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Watch, The

20th Century Fox // R // July 26, 2012
List Price: Unknown [Buy now and save at Anrdoezrs]

Review by Jamie S. Rich | posted July 27, 2012 | E-mail the Author

It's hard not to be sad while enduring The Watch. It's not because the movie is sad, it's actually supposed to be a comedy. It's because it's depressing to watch so many talented people performing with such desperation. Everyone involved is dying to make you laugh, but they seem to have forgotten everything they know about how to get it done.

To save whatever remaining dignity any of the folks caught up in this mess may still have, let's spend as little time on this as possible. The Watch is about four men in suburban Ohio who, after one of them loses a friend under mysterious circumstances, form a neighborhood watch to find his killer and keep him or her from killing again. Unsurprisingly, these guys aren't very good at their chosen mission. They are led by Ben Stiller, who is uptight both at work and at home, the exact opposite, of course, of fellow alpha male Vince Vaughn, who likes beer, big TVs, and, surprisingly enough, his teenage daughter. Joining them are overzealous head-case Jonah Hill and nice British fellow Richard Ayoade (known to fans of The IT Crowd as Maurice, also the director of the excellent Submarine). The unlikely quartet bond, and whilst on patrol, stumble on a real threat: aliens killed Ben Stiller's friend and now they live among us.

That's the long and short of it. The Watch is the directorial debut of Lonely Island member Akiva Schaffer. The Lonely Island is the team responsible for the SNL Digital Shorts, and the quick cameo by all three of the Islanders is one of three things that are actually funny in the movie. The other is a gag involving blister packs. Together, they both last about a minute. The third is Will Forte as a local police officer who gives the watch guys a hard time. Everything Will Forte does is funny. We really need a MacGruber 2 instead of junk like this. Why squander the Forte?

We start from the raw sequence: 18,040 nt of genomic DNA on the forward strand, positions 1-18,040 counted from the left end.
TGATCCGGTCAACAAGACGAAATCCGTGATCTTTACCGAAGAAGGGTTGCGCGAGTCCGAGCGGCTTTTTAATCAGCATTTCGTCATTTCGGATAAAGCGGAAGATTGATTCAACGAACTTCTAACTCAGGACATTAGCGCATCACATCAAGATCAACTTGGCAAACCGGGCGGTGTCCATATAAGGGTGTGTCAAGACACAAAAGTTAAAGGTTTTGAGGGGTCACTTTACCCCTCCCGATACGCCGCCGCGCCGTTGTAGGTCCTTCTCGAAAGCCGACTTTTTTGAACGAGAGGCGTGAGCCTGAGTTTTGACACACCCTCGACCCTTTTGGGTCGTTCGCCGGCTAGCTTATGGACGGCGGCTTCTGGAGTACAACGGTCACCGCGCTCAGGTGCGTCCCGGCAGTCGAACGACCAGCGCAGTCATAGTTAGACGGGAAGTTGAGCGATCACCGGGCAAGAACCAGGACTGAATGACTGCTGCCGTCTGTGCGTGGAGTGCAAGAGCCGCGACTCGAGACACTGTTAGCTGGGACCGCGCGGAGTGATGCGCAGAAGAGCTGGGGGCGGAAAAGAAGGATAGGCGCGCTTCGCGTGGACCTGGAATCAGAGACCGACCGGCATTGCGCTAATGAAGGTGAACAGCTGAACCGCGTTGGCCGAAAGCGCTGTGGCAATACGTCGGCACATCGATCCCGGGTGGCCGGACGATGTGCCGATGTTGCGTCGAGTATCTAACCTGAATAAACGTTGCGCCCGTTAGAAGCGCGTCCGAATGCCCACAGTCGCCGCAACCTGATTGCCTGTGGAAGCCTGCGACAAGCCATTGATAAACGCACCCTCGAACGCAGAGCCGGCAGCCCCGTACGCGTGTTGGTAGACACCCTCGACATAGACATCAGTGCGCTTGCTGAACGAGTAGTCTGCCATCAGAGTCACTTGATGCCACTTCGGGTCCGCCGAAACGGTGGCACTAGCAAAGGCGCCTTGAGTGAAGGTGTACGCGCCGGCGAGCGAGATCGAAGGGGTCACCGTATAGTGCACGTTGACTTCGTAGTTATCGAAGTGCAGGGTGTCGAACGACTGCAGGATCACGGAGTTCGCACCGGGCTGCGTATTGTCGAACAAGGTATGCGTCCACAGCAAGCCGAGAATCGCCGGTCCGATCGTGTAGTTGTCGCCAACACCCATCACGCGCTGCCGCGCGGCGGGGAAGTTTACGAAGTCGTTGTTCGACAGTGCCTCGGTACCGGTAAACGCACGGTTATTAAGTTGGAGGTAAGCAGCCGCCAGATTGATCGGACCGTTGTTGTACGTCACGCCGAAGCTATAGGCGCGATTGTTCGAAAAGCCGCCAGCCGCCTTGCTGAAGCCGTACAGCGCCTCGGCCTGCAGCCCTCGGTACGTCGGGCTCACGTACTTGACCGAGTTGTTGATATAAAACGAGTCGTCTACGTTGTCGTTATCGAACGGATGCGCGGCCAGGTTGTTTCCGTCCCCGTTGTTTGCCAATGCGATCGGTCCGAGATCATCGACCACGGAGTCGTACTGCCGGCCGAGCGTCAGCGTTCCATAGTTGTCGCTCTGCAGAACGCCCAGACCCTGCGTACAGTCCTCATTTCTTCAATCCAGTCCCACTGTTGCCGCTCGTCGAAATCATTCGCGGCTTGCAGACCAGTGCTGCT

The Watch is a lopsided movie full of lazy humor. The narrative never stays focused on the task at hand, taking long detours into male bonding and various family matters. Ben Stiller is impotent, Vince Vaughn's daughter likes boys. Boo-hoo. Schaffer seems awed by both Vince Vaughn and Jonah Hill and lets them run on way too long with their ad libs, most of which involve penises, bodily fluids, and the like. When that's not working, he likes to shoot the guys in slow-motion acting tough and cut in some gangsta rap. Memo to all filmmakers: we're no longer impressed by juxtaposing nerdy white guys with hardcore hip-hop. In fact, it's so not funny, it's borderline racist, and here it adds nothing to The Watch's sci-fi comedics. Neither do the frat boy antics, like posing for raunchy photos with alien corpses. I felt like I was watching a Todd Phillips remake of Paul.

Which may not be far off the mark. Seth Rogen, the voice of the alien in Paul, is one of the credited writers here, along with his partner Evan Goldberg. The Watch seems like something they came up with while getting stoned on the set of that much funnier movie, and so they spliced together some of Rogen's leftover improvs and called it a script. The other credited writer, Jared Stern (who apparently was the original scribe, not the script doctor), was previously responsible for Mr. Popper's Penguins. I never saw it, and based on the evidence provided, that's probably a good move.

The Watch is clumsy, unfocused, and uninspired. It's also aggressively unfunny. Look for good times elsewhere.

Jamie S. Rich is a novelist and comic book writer. He is best known for his collaborations with Joelle Jones, including the hardboiled crime comic book You Have Killed Me, the challenging romance 12 Reasons Why I Love Her, and the 2007 prose novel Have You Seen the Horizon Lately?, for which Jones did the cover. All three were published by Oni Press. His most recent projects include the futuristic romance A Boy and a Girl with Natalie Nourigat; Archer Coe and the Thousand Natural Shocks, a loopy crime tale drawn by Dan Christensen; and the horror miniseries Madame Frankenstein, a collaboration with Megan Levens. Follow Rich's blog at



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